Here is the most important part of this review. Personally, if you have the iPhone 3G, I wouldn’t bother upgrading. That is of course if speed and a compass don’t matter to you. It’s not worth the minimal of $200 just to have those features and to be locked in a new 2-year contract.
On the other hand, if you have the first-generation iPhone, I think it would be a more reasonable option to upgrade due to the lack of 3G, GPS, and all the rest of the iPhone 3G S features.
If you are coming from a different phone, then I would switch to the iPhone. Many say the iPhone is overrated, many say the iPhone is a child’s toy, but Apple is moving in the right direction. It is working around the consumer, and more and more the business area.
The iPhone 3G S isn’t perfect — and to be honest is far from perfect, but that perfect phone doesn’t exist and probably never will. When I don’t have my iPhone and have to use a different phone temporarily, it really is difficult. I’m so used to having GPS, and easy texting, and all my music if I needed something to listen to. It’s like I’ve grown accustomed to the iPhone.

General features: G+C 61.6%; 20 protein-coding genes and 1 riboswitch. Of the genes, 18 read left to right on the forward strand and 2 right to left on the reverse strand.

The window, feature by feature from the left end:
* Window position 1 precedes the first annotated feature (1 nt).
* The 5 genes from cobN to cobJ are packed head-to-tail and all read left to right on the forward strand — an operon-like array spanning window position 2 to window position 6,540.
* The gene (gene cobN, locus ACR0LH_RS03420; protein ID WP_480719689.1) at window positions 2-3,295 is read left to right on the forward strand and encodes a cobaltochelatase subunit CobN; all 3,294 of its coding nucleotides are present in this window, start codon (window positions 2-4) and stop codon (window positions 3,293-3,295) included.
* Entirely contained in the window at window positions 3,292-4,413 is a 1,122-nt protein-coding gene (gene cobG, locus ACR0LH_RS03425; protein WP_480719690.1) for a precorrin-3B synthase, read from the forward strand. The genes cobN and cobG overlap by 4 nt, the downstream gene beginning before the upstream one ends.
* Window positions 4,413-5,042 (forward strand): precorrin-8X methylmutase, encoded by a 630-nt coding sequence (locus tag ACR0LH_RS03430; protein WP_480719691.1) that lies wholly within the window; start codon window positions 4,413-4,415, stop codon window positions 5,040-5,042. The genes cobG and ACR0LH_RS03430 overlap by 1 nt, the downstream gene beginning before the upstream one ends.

Just understand though this model still lacks things like MMS (for America), voice navigation, background applications, a front facing camera, e-mail body searching, text message searching, haptic feedback… I could go on.
Overall, I’m pleased with the iPhone 3G S, and like I’ve always said, Apple is moving in the right direction.
The 16 GB iPhone 3G S sells for $200, while a 32 GB model goes for $300.
Rates for monthly service haven’t changed. Apple still requires you to get an unlimited data plan for $30 a month, plus a voice plan.
What you pay for service can affect what you pay for a new device. If you bought an iPhone 3G in July, August, or September of ’08, and pay over $99 a month for service, you are eligible for the $200/$300 pricing. If not, you will have to pay a hefty $400/$500.
There are rumors of Apple offering a cheaper rate plan, but this has yet to be introduced.